Karen Smith, technical underwriting director at UK General, adds that she feels that sometimes people "kid themselves" that where there is a regional presence it is "cosier": "That is not the case. A mile away from the broker can be as far as 20 miles if you are speaking to them over the phone rather than going to see them. Even if they are 20 miles away, you can still get in your car and drive to them if a face-to-face meeting is what is needed. Being based in Harrogate or Birmingham, for example, as opposed to Leeds, actually doesn't make that much difference."

There has, however, been a visible move away from the centralised model in the industry since the recession and a push back to the regional structure to give more of an 'on your doorstep approach'.

Mr Adderley believes that, "everything always just goes a bit too far." He explains: "There is consolidation, cost cutting, centralisation to single units and then they realise that they have centralised a lot of stuff that they did not need to. The days of having 120 people offices are probably gone, especially from the insurer's point of view. That is never going to happen again, those people were predominantly there to service personal lines and now you can do everything online."

Dave Parry, director of sales and distribution at NIG, who is filling the role in Leeds until Steve Scott joins as business development manager on 1 November (www.postonline.co.uk/1736091), says: "That was one of the main things out of the restructure last year, that there was more focus on underwriting experience, more authority and bigger branches that were more autonomous so that the knowledge is here, the work is here and it is all closer to the brokers with more broker contacts.

"An underwriter here now would have the authority to underwrite 90% of what we are shown, in the old days we probably would have had to refer half of the business we saw to head office, now it would be less than 10%."

Mr Dale admits that Leeds may have to concede that Manchester has a better football team currently, but the battle for the crown of the leading financial centre outside of London still rages on.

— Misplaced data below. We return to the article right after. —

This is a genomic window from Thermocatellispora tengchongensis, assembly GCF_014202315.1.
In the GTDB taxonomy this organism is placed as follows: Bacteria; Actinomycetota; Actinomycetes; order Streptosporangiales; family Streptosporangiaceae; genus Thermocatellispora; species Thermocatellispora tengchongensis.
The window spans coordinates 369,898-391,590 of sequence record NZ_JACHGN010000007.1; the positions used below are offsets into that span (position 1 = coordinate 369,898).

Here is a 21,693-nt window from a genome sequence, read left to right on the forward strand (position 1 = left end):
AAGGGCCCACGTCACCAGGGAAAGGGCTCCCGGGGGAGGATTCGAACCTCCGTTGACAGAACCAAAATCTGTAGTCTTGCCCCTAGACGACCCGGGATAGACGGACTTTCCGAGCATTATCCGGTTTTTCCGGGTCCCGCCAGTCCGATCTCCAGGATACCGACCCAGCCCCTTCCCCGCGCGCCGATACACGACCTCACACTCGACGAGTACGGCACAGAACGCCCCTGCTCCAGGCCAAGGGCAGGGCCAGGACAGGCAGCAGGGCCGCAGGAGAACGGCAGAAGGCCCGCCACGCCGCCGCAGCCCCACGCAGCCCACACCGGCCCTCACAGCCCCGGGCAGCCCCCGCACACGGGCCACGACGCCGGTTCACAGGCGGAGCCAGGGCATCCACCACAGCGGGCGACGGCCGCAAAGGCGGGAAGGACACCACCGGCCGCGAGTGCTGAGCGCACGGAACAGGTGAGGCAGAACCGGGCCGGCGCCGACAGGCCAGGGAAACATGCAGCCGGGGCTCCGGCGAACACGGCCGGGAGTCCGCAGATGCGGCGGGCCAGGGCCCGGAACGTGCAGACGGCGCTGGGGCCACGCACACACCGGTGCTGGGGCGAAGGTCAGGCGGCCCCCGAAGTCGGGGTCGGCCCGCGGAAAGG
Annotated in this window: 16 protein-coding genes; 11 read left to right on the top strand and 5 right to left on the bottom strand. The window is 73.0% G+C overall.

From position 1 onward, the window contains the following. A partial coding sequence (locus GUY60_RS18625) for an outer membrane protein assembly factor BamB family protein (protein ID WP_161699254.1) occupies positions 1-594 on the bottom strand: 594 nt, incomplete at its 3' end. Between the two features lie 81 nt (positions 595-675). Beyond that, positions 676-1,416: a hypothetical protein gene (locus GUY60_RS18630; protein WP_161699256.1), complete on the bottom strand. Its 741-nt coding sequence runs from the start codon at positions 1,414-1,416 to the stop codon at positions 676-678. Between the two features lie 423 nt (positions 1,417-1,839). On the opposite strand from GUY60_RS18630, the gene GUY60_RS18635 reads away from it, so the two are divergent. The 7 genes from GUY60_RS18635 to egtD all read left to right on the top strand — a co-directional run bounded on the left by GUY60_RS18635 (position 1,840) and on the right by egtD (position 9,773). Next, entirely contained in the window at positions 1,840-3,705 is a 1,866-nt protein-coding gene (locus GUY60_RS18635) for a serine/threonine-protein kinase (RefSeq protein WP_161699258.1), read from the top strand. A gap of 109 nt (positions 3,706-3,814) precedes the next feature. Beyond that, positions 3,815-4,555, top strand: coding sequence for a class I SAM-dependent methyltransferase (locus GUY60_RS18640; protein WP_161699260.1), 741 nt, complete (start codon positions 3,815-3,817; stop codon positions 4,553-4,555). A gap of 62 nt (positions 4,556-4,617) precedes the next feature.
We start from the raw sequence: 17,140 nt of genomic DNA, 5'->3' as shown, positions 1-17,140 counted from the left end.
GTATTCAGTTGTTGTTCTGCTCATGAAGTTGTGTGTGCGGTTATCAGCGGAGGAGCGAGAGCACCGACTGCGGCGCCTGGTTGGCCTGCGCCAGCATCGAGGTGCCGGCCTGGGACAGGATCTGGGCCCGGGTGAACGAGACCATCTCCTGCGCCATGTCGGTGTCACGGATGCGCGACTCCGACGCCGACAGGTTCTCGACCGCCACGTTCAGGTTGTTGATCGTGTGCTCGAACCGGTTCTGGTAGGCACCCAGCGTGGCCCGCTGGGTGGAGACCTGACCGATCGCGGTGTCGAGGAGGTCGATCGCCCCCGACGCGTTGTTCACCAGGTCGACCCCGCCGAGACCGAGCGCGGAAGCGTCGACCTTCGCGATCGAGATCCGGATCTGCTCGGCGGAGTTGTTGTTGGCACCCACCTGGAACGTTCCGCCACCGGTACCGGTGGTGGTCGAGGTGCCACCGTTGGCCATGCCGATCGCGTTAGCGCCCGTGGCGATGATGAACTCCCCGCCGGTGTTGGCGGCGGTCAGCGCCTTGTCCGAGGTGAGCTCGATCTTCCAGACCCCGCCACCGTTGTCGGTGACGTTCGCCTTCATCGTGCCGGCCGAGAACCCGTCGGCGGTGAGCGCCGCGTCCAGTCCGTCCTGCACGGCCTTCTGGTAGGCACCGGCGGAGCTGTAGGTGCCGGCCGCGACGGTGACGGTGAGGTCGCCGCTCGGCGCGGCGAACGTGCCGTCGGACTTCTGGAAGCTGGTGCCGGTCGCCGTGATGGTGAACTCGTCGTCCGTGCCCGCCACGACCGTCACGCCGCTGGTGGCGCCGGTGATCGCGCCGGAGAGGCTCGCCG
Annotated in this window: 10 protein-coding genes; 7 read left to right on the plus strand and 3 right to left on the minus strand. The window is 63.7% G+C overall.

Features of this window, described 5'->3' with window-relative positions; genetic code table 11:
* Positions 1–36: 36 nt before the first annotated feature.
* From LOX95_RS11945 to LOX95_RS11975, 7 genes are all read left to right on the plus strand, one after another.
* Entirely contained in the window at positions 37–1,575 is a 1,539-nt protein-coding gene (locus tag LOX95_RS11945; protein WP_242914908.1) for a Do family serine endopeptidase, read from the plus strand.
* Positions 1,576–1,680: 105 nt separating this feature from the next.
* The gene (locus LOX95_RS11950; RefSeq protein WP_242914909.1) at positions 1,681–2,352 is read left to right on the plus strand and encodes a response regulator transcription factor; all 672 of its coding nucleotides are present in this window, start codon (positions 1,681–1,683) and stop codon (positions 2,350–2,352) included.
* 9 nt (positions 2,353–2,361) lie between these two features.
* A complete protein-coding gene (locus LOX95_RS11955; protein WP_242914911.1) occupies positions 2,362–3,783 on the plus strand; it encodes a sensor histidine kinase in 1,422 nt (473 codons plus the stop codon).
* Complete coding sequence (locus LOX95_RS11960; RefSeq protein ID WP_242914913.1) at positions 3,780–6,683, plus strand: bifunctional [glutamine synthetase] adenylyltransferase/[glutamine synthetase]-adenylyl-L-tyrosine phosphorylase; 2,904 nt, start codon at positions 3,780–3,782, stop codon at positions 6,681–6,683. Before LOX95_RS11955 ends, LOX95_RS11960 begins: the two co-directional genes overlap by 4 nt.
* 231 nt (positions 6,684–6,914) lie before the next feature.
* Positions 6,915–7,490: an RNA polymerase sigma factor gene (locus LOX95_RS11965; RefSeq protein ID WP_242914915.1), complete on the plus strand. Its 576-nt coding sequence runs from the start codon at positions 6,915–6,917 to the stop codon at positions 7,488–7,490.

Mr Kelly supports this: "Leeds has a very proud heritage, it has always regarded itself as a major market and rightly so, we have constant arguments with Manchester and Birmingham as to which is the biggest market outside of London. Certainly before the recession hit, Manchester was undisputedly the largest growing economy outside of London, but that has stalled a bit. In reality, we are probably the second or third largest insurance market outside of London. Leeds is a very dynamic market, it has changed a lot over the years as a city and now competes in the global market. One of the major things from an insurance point in Leeds is that just about every insurer is here. All the major insurers and a lot of the niche players, you have got people like Giant, which is moving into Leeds, and quite a lot of the Lloyd's operations that are moving outside of London all look to set up here."

Although currently only in the Leeds office, which was consolidated from the previous office in Newcastle, one day a week, Mr Parry adds that what he sees as a difference in the Leeds market is that it is one that gets its sleeves rolled up in the traditional Yorkshire way and gets on with it: "Brokers are very straightforward and straight talking, there is a very clear understanding of what a risk is about when a broker presents it to you," he adds.